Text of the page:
the issues and take a pass on attacking her opponents. "Hillary
has turned off a lot of voters and members of the media by calling
Barack's campaign speeches 'rhetoric' and by constantly mentioning
his lack of national political experience," says Rivera. "Her
attacks on Barack have made her seem more like a desperate candidate
than someone who will make a great leader. Though both candidates
have given in to attacking each other to some degree, I think it
is best for a female candidate in a situation like this to take
the high road and refuse to reduce herself to using these kinds
of negative campaign tactics. Unfortunately this is not a perfect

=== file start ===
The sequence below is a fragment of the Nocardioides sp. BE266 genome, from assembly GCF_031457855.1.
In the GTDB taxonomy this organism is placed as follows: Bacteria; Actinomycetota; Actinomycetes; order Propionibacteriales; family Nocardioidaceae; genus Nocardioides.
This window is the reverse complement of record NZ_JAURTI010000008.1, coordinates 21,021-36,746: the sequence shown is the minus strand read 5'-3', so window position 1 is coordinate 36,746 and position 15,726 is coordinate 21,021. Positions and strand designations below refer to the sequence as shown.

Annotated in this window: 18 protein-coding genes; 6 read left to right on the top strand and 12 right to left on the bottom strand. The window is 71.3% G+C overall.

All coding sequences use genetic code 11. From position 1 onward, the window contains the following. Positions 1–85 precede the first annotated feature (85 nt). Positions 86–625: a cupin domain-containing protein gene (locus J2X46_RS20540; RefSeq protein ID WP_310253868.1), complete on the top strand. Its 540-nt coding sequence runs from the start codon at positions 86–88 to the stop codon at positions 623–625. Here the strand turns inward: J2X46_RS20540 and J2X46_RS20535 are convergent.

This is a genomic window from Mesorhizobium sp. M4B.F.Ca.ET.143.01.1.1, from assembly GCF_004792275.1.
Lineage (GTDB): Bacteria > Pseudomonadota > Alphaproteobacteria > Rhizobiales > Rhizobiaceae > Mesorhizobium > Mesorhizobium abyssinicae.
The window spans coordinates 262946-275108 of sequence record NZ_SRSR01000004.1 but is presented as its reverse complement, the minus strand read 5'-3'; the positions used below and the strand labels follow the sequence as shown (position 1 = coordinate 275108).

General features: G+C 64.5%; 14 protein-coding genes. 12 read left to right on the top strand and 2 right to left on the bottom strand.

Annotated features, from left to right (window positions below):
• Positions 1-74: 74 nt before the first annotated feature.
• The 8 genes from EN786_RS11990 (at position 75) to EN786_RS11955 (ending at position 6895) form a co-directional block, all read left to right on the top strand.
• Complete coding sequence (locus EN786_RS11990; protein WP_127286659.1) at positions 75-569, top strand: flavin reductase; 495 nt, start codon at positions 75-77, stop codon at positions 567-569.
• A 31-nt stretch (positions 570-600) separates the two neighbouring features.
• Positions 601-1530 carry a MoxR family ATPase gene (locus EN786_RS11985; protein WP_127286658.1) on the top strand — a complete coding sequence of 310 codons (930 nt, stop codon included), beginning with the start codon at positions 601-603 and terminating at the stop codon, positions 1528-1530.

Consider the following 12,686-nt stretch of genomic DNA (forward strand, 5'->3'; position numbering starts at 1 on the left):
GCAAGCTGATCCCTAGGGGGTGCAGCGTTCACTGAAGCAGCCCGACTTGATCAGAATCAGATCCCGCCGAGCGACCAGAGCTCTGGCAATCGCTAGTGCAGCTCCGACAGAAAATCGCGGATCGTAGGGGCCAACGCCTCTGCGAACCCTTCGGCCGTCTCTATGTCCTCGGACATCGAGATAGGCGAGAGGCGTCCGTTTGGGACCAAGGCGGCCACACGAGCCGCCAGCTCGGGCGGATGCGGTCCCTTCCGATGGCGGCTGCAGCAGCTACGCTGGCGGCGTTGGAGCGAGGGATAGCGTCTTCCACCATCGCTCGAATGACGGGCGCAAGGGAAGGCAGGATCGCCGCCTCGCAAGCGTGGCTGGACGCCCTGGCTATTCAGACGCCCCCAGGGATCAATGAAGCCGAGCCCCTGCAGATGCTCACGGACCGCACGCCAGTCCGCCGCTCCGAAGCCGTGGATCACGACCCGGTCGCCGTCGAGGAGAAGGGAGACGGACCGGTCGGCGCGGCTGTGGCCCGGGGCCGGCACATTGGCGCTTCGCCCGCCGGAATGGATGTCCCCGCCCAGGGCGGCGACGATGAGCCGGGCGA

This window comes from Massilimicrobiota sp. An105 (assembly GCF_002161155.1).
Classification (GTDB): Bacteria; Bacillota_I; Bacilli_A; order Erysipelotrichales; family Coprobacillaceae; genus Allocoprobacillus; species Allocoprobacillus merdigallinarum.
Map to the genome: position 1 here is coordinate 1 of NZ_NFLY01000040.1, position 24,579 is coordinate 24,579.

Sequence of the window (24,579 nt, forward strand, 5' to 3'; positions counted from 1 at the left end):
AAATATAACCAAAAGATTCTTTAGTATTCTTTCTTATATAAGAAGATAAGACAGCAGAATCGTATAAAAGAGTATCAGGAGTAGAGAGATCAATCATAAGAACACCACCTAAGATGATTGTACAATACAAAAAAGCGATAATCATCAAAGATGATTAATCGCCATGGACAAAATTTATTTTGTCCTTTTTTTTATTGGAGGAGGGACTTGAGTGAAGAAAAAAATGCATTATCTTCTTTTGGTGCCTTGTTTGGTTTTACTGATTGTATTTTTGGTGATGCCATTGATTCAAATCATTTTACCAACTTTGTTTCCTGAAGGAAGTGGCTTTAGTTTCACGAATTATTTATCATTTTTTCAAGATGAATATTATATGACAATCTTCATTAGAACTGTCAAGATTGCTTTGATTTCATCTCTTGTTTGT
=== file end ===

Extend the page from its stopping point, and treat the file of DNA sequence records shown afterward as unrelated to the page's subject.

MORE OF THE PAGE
world, and the double standard still exists. Until it is eliminated,
a woman needs to hold herself to a higher set of standards than
her male counterparts and avoid giving anyone the chance of associating
her with the b-word."
"Even if Hillary
doesn't win the candidacy, this has been an exciting time for all
women, especially those who are working in male-dominated industries,"
says Rivera. "Women have been fighting long and hard in order
to get the respect we deserve, and I think the fact that Hillary
has made it this far should be seen as a huge victory for womankind.
Perhaps Hillary will be able to turn things around. But if she doesn't,
I hope that whichever brave lady goes for the presidency next will
learn from Hillary's mistakes. Aside from being a strong, intelligent,
and caring woman, I think she will need to show a little more grace
under pressure to get the job done."
Source: DeHart &